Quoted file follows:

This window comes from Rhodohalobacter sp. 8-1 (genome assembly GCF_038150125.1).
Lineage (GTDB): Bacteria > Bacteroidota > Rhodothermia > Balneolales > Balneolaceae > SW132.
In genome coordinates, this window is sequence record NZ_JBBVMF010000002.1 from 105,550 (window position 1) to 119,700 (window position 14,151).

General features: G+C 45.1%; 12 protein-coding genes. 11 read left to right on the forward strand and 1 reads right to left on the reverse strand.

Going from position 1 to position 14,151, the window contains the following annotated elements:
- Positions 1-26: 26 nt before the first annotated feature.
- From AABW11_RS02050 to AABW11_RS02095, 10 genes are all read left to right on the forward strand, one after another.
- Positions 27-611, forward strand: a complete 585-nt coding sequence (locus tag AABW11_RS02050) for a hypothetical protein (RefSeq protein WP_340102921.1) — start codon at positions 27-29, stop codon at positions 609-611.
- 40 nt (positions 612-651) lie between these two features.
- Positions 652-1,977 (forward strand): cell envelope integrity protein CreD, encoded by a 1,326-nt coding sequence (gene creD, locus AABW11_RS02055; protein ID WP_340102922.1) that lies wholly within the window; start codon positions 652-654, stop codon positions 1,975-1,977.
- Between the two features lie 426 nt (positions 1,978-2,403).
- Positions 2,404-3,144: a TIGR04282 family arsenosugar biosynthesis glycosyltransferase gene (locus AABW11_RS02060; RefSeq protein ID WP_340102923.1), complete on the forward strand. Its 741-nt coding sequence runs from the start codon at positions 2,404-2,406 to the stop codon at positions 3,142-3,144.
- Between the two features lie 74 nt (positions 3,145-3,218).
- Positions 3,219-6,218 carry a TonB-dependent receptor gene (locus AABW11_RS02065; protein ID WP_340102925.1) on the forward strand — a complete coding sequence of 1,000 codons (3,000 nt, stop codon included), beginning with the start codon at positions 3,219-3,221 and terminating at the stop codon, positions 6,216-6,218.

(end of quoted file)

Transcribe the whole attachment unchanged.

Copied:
This window comes from Rhodohalobacter sp. 8-1 (genome assembly GCF_038150125.1).
Lineage (GTDB): Bacteria > Bacteroidota > Rhodothermia > Balneolales > Balneolaceae > SW132.
In genome coordinates, this window is sequence record NZ_JBBVMF010000002.1 from 105,550 (window position 1) to 119,700 (window position 14,151).

General features: G+C 45.1%; 12 protein-coding genes. 11 read left to right on the forward strand and 1 reads right to left on the reverse strand.

Going from position 1 to position 14,151, the window contains the following annotated elements:
- Positions 1-26: 26 nt before the first annotated feature.
- From AABW11_RS02050 to AABW11_RS02095, 10 genes are all read left to right on the forward strand, one after another.
- Positions 27-611, forward strand: a complete 585-nt coding sequence (locus tag AABW11_RS02050) for a hypothetical protein (RefSeq protein WP_340102921.1) — start codon at positions 27-29, stop codon at positions 609-611.
- 40 nt (positions 612-651) lie between these two features.
- Positions 652-1,977 (forward strand): cell envelope integrity protein CreD, encoded by a 1,326-nt coding sequence (gene creD, locus AABW11_RS02055; protein ID WP_340102922.1) that lies wholly within the window; start codon positions 652-654, stop codon positions 1,975-1,977.
- Between the two features lie 426 nt (positions 1,978-2,403).
- Positions 2,404-3,144: a TIGR04282 family arsenosugar biosynthesis glycosyltransferase gene (locus AABW11_RS02060; RefSeq protein ID WP_340102923.1), complete on the forward strand. Its 741-nt coding sequence runs from the start codon at positions 2,404-2,406 to the stop codon at positions 3,142-3,144.
- Between the two features lie 74 nt (positions 3,145-3,218).
- Positions 3,219-6,218 carry a TonB-dependent receptor gene (locus AABW11_RS02065; protein ID WP_340102925.1) on the forward strand — a complete coding sequence of 1,000 codons (3,000 nt, stop codon included), beginning with the start codon at positions 3,219-3,221 and terminating at the stop codon, positions 6,216-6,218.